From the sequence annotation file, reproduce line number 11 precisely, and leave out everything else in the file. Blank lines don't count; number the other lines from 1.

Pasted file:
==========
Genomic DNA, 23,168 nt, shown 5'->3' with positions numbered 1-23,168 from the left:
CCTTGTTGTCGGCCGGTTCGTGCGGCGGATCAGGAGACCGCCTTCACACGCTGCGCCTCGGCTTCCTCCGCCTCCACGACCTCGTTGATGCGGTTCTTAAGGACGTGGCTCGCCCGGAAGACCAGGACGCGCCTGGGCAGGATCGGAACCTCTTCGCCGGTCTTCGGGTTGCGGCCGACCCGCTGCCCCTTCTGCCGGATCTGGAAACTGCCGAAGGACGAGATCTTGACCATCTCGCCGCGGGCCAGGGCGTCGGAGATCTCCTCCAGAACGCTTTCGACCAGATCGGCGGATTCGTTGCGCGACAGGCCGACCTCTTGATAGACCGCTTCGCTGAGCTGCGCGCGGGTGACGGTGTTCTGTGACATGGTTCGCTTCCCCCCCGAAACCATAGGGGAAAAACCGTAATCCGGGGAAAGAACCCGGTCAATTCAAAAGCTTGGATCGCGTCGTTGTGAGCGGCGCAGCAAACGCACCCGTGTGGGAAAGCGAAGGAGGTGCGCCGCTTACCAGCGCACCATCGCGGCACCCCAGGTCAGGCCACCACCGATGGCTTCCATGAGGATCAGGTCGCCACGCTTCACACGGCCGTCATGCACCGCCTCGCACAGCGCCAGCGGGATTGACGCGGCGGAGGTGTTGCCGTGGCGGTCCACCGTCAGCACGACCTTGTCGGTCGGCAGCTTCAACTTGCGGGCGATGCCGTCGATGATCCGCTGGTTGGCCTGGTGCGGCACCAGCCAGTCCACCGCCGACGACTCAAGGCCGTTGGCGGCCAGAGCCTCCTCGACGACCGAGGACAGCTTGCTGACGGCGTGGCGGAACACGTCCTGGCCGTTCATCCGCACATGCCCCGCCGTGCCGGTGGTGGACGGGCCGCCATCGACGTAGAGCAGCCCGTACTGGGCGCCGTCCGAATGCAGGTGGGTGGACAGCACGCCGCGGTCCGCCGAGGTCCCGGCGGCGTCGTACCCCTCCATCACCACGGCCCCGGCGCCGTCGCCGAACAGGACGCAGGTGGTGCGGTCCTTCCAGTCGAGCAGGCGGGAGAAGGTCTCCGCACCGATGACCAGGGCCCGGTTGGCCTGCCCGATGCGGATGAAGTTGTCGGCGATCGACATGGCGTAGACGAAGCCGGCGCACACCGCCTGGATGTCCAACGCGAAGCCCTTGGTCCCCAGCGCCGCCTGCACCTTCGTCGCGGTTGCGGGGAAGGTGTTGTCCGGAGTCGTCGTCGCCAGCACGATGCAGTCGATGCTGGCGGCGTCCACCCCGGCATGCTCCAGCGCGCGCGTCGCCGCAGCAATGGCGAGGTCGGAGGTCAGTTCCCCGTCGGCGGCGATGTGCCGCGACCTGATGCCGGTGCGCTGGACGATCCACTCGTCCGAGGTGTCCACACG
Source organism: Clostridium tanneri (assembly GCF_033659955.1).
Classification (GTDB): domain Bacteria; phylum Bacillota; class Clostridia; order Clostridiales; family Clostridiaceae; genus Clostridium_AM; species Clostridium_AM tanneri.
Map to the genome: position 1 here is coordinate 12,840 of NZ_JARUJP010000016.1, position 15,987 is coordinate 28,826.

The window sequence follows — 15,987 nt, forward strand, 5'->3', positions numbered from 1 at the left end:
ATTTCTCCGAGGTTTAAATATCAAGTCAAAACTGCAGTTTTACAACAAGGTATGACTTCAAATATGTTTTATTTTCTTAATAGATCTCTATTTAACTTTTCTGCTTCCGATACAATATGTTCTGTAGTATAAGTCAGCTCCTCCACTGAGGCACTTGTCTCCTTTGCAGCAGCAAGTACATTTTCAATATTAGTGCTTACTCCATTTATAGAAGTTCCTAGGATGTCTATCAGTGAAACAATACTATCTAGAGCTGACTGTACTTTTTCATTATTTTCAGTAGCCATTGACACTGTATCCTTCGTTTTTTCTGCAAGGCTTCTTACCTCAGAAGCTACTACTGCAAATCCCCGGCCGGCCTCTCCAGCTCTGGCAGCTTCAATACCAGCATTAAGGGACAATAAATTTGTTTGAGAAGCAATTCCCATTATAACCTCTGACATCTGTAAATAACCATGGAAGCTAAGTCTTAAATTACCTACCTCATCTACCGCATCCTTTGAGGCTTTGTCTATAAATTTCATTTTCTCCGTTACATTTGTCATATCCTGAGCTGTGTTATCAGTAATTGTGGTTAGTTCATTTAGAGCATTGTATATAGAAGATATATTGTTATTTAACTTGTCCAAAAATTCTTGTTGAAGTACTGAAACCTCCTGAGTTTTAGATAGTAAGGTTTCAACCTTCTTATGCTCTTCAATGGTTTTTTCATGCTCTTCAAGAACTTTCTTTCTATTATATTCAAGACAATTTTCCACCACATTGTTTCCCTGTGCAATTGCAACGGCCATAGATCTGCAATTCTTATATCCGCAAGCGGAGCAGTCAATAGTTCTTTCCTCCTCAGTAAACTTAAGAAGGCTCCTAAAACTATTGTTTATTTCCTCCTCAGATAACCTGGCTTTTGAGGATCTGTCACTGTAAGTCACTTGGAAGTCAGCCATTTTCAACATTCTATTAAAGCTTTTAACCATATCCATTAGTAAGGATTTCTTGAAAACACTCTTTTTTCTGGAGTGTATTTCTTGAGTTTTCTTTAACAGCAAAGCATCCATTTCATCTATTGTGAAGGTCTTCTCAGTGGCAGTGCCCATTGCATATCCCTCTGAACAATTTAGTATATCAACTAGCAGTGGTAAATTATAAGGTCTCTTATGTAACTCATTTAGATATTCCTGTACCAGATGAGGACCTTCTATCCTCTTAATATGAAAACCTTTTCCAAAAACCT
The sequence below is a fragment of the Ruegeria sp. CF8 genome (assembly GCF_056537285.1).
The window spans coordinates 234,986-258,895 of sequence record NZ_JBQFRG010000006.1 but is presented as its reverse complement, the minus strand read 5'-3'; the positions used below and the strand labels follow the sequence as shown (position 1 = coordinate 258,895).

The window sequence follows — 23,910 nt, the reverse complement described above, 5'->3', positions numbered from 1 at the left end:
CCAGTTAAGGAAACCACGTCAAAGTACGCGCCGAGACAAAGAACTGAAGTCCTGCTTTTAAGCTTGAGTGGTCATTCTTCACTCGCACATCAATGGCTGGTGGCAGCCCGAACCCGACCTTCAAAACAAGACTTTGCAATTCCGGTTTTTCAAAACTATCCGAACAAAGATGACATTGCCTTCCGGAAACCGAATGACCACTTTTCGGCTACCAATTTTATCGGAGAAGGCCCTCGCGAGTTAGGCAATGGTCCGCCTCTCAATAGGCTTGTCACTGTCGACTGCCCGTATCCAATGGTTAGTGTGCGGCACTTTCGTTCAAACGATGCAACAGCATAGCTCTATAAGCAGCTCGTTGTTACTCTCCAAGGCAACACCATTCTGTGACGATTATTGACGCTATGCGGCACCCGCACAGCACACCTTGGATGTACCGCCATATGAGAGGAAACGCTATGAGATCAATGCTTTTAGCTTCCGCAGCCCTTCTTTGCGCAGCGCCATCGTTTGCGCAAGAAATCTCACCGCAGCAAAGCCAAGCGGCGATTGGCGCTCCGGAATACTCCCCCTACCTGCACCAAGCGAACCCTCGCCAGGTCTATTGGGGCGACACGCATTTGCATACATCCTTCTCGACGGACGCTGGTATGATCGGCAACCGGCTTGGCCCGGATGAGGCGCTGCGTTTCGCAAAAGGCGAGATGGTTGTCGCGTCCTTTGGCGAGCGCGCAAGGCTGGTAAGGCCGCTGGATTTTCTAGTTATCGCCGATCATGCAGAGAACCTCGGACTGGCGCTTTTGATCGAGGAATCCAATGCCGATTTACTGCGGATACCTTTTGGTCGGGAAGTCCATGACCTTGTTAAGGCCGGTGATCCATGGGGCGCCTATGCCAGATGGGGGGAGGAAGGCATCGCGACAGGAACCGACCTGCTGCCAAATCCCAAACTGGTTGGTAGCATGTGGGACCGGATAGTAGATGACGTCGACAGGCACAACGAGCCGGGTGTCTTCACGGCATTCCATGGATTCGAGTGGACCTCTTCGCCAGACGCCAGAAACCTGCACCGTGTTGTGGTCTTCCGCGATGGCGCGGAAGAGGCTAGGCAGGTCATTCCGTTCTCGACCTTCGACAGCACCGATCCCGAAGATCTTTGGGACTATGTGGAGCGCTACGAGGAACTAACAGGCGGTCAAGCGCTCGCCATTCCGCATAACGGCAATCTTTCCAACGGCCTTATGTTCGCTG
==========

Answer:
CCAGTTAAGGAAACCACGTCAAAGTACGCGCCGAGACAAAGAACTGAAGTCCTGCTTTTAAGCTTGAGTGGTCATTCTTCACTCGCACATCAATGGCTGGTGGCAGCCCGAACCCGACCTTCAAAACAAGACTTTGCAATTCCGGTTTTTCAAAACTATCCGAACAAAGATGACATTGCCTTCCGGAAACCGAATGACCACTTTTCGGCTACCAATTTTATCGGAGAAGGCCCTCGCGAGTTAGGCAATGGTCCGCCTCTCAATAGGCTTGTCACTGTCGACTGCCCGTATCCAATGGTTAGTGTGCGGCACTTTCGTTCAAACGATGCAACAGCATAGCTCTATAAGCAGCTCGTTGTTACTCTCCAAGGCAACACCATTCTGTGACGATTATTGACGCTATGCGGCACCCGCACAGCACACCTTGGATGTACCGCCATATGAGAGGAAACGCTATGAGATCAATGCTTTTAGCTTCCGCAGCCCTTCTTTGCGCAGCGCCATCGTTTGCGCAAGAAATCTCACCGCAGCAAAGCCAAGCGGCGATTGGCGCTCCGGAATACTCCCCCTACCTGCACCAAGCGAACCCTCGCCAGGTCTATTGGGGCGACACGCATTTGCATACATCCTTCTCGACGGACGCTGGTATGATCGGCAACCGGCTTGGCCCGGATGAGGCGCTGCGTTTCGCAAAAGGCGAGATGGTTGTCGCGTCCTTTGGCGAGCGCGCAAGGCTGGTAAGGCCGCTGGATTTTCTAGTTATCGCCGATCATGCAGAGAACCTCGGACTGGCGCTTTTGATCGAGGAATCCAATGCCGATTTACTGCGGATACCTTTTGGTCGGGAAGTCCATGACCTTGTTAAGGCCGGTGATCCATGGGGCGCCTATGCCAGATGGGGGGAGGAAGGCATCGCGACAGGAACCGACCTGCTGCCAAATCCCAAACTGGTTGGTAGCATGTGGGACCGGATAGTAGATGACGTCGACAGGCACAACGAGCCGGGTGTCTTCACGGCATTCCATGGATTCGAGTGGACCTCTTCGCCAGACGCCAGAAACCTGCACCGTGTTGTGGTCTTCCGCGATGGCGCGGAAGAGGCTAGGCAGGTCATTCCGTTCTCGACCTTCGACAGCACCGATCCCGAAGATCTTTGGGACTATGTGGAGCGCTACGAGGAACTAACAGGCGGTCAAGCGCTCGCCATTCCGCATAACGGCAATCTTTCCAACGGCCTTATGTTCGCTG